Comment & Analysis
Apr 22, 2019

Trinity Ball Drug Detentions Are At Odds With TCDSU’s Decriminalisation Policy

The least the union owed students was a public statement on the detention of 26 students at the ball.

By The Editorial Board

When the Irish Sun splashed across its pages this week the news that a “drug dealing network” operating at Trinity Ball had been “smashed” by undercover Gardaí posing as students, hackles were – understandably – raised.

The Sun’s sensationalism aside, students were left baffled by the fact that Gardaí posing as ball-goers had been allowed detain 26 students at a nominally private party – particularly one part-organised by Trinity College Dublin Students’ Union (TCDSU), which has been mandated since 2016 to support the decriminalisation of recreational drug use.

In reality, Trinity Ball is not as private as students might like to think. Whether we like it or not, an event that brings 8,000 people together for a giant party must comply with reams of rules and regulations, the same as any other festival.


It’s also widely accepted by now that MCD, not Trinity Ents, pulls most of the strings involved in organising Trinity Ball, and it seems unlikely that TCDSU had much of a say in the extent of the Garda presence.

But it is still eminently reasonable to ask how the union can reconcile its “harm-reduction” approach to the issue with the reality of Gardaí roaming Trinity’s campus attempting to catch students red-handed – particularly given its deafening silence in the aftermath of the news.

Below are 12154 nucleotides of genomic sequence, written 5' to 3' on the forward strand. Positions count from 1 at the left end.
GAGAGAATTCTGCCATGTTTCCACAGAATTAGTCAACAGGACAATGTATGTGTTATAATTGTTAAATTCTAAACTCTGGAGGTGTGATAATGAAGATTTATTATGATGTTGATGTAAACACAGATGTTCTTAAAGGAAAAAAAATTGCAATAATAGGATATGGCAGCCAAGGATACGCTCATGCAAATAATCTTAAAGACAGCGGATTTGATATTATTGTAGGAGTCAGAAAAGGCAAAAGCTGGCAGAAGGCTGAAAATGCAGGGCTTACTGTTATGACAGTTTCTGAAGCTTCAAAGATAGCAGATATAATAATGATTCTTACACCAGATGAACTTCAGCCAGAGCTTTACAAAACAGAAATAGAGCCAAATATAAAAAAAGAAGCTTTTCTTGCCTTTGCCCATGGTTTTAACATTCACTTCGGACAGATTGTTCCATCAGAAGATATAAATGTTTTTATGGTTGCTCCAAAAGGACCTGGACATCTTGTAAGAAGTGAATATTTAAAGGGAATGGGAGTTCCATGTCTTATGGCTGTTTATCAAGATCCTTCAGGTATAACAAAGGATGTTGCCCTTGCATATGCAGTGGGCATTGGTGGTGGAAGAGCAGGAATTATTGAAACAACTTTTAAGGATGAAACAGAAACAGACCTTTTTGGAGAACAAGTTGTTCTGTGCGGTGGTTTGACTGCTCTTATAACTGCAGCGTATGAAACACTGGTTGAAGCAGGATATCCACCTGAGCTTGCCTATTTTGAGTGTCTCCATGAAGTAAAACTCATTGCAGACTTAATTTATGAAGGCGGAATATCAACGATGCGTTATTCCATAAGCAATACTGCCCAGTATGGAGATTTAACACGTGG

The detention of so many students on Trinity’s campus for small, drug-related offences seems jarringly at odds with many of the progressive steps taken by the union in the last few years. The measures employed at Trinity Ball, it’s clear, were punitive and in direct contradiction of the stance TCDSU purports to support.

So it was beyond disappointing that the union did not comment on the matter. Even if it could do nothing about the Garda presence, the least TCDSU owed students was a public statement on the detention of 26 students.

This union seems to have forgotten that it is supposed to be the public voice of Trinity students. College may not always listen when TCDSU speaks. But if Trinity’s own union isn’t going to stand up for students, then it’s difficult to see who will.